• Private consumption expenditure accounts for the largest share of aggregate demand in India. But it cannot be an independent driver of growth for the economy.
  • Further, consumer demand in India is not mass-based — with bulk of the expenditures coming from a small category of the rich — and therefore not beneficial for industries that want to gain from economies of scale.

What can be done?

In the current circumstances, it seems that the only engine of demand that can pull the Indian economy forward is government expenditure.

  • No one disputes that India has huge investment needs in irrigation, electricity, rural and urban infrastructure, as well as in many areas of basic research. But these are all long-gestation projects, offering little immediate gains to any investor.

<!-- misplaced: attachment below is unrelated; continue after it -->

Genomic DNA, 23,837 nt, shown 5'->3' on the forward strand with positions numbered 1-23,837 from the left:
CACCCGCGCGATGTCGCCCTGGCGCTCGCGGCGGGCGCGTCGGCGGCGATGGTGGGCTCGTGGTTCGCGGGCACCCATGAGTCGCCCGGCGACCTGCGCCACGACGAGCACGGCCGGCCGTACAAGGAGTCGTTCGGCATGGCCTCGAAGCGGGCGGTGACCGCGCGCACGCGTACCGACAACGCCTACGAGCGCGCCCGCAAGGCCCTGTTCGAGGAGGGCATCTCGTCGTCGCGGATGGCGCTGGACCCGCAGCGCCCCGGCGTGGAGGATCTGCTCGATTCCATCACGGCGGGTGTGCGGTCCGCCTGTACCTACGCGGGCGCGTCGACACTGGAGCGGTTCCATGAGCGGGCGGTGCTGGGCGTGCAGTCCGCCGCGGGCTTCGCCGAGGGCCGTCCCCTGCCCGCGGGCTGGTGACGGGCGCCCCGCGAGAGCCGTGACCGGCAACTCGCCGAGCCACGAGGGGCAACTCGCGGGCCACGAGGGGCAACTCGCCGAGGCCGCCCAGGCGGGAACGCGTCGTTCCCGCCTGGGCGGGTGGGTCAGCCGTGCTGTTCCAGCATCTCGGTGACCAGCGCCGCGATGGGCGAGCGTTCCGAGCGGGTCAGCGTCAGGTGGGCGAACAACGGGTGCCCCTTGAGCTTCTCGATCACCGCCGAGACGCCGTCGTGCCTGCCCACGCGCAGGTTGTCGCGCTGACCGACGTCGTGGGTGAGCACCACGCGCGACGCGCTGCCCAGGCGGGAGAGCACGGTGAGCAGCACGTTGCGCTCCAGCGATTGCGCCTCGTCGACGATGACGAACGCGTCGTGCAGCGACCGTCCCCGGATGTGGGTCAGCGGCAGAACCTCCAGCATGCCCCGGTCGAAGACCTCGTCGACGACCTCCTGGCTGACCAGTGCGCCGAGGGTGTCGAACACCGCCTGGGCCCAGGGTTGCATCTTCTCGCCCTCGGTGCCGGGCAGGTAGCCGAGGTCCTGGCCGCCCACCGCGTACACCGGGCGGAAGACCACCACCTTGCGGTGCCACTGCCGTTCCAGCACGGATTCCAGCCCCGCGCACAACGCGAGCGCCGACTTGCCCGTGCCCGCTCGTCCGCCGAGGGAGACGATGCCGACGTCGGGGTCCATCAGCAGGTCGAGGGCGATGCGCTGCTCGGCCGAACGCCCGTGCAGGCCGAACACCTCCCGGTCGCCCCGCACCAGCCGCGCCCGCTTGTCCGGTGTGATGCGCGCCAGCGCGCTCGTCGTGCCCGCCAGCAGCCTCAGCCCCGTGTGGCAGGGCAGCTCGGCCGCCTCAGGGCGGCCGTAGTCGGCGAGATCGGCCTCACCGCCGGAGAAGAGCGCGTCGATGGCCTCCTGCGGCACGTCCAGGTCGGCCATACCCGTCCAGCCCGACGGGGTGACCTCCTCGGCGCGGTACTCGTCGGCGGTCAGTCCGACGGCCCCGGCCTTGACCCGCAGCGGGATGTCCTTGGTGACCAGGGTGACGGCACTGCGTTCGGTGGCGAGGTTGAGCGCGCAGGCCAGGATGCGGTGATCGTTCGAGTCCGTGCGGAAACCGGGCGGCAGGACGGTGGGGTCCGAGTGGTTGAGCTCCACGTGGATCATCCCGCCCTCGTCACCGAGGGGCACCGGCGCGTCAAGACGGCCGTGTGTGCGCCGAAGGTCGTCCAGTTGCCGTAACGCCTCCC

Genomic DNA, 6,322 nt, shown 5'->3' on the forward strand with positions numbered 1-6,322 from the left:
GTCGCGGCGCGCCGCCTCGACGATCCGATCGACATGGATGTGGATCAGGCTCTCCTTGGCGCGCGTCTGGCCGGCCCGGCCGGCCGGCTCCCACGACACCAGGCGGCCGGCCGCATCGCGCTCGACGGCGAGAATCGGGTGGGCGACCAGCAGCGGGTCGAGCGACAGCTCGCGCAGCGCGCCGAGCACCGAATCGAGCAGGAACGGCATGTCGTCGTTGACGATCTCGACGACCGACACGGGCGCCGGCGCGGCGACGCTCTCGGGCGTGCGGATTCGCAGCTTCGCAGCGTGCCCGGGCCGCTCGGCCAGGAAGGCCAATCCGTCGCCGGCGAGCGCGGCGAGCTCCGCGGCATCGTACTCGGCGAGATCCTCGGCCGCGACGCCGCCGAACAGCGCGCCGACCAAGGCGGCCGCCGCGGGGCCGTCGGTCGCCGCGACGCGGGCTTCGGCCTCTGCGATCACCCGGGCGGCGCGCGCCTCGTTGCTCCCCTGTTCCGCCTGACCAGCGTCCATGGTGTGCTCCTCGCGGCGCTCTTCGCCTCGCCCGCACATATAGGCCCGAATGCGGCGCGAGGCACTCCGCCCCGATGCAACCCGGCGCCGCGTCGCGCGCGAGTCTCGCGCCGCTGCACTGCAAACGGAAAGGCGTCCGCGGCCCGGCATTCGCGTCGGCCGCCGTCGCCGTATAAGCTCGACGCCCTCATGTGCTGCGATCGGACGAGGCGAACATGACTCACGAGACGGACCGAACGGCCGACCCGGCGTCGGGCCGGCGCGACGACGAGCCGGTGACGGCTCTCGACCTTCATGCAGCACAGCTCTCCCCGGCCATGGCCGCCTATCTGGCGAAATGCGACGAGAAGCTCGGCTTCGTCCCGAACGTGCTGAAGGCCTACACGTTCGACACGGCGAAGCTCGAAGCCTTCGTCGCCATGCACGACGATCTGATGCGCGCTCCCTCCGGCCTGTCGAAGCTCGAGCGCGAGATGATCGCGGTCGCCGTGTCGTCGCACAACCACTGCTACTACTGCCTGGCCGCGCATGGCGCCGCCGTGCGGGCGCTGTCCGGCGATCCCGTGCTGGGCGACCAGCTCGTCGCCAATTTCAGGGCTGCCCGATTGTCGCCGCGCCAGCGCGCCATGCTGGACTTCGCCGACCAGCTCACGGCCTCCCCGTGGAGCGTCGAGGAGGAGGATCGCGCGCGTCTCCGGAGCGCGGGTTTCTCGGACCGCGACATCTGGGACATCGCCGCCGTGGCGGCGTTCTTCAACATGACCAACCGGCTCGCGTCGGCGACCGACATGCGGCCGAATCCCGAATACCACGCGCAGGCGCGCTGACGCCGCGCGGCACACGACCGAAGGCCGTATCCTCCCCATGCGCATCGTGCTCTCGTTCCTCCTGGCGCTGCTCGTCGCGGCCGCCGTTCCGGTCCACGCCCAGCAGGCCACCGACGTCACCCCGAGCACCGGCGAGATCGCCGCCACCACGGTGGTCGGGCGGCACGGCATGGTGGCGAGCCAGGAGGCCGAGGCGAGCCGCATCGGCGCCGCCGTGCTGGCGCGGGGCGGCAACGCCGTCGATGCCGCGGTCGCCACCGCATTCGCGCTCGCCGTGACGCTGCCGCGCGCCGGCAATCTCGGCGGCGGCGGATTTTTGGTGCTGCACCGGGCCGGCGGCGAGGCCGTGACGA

• Naturally, private investors have been wary about putting their money in them. These are precisely the areas where the government should step in, raising public investments to remove some of the long-standing constraints to growth and development.
  • The advantages offered by low oil prices by reducing inflation and external payments create an opportune environment for India to increase public investment in the country.
  • The Finance Ministry’s Mid-Year Review released in December 2015 too stresses on the need to raise public expenditures in India in the current context.


The world economy is likely to see more turbulent days ahead. If foreign investors and foreign markets are going to be staggered in these uncertain times, India will have little to gain by going after them. Instead, the country’s policymakers should turn their attention inward, devising strategies to unleash domestic markets and entrepreneurship in this large and diverse nation.